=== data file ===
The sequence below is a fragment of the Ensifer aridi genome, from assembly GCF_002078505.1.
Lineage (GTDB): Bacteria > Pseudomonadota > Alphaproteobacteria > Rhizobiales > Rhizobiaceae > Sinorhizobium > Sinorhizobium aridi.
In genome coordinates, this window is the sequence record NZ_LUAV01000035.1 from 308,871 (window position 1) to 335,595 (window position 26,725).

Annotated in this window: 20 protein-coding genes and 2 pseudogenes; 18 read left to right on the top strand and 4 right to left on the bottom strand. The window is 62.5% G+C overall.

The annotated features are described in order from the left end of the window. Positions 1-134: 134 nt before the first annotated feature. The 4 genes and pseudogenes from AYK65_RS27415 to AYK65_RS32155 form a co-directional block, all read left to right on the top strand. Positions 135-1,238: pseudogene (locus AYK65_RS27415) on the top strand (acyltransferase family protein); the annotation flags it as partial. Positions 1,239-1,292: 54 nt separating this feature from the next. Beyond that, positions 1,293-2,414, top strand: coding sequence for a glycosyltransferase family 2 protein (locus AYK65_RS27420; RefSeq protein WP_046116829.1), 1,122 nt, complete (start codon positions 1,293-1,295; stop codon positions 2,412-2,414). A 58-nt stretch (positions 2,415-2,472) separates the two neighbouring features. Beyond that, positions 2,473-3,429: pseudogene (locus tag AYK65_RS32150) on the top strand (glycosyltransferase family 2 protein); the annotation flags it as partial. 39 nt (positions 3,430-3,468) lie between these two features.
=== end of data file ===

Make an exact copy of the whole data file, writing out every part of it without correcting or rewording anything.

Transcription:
The sequence below is a fragment of the Ensifer aridi genome, from assembly GCF_002078505.1.
Lineage (GTDB): Bacteria > Pseudomonadota > Alphaproteobacteria > Rhizobiales > Rhizobiaceae > Sinorhizobium > Sinorhizobium aridi.
In genome coordinates, this window is the sequence record NZ_LUAV01000035.1 from 308,871 (window position 1) to 335,595 (window position 26,725).

Annotated in this window: 20 protein-coding genes and 2 pseudogenes; 18 read left to right on the top strand and 4 right to left on the bottom strand. The window is 62.5% G+C overall.

The annotated features are described in order from the left end of the window. Positions 1-134: 134 nt before the first annotated feature. The 4 genes and pseudogenes from AYK65_RS27415 to AYK65_RS32155 form a co-directional block, all read left to right on the top strand. Positions 135-1,238: pseudogene (locus AYK65_RS27415) on the top strand (acyltransferase family protein); the annotation flags it as partial. Positions 1,239-1,292: 54 nt separating this feature from the next. Beyond that, positions 1,293-2,414, top strand: coding sequence for a glycosyltransferase family 2 protein (locus AYK65_RS27420; RefSeq protein WP_046116829.1), 1,122 nt, complete (start codon positions 1,293-1,295; stop codon positions 2,412-2,414). A 58-nt stretch (positions 2,415-2,472) separates the two neighbouring features. Beyond that, positions 2,473-3,429: pseudogene (locus tag AYK65_RS32150) on the top strand (glycosyltransferase family 2 protein); the annotation flags it as partial. 39 nt (positions 3,430-3,468) lie between these two features.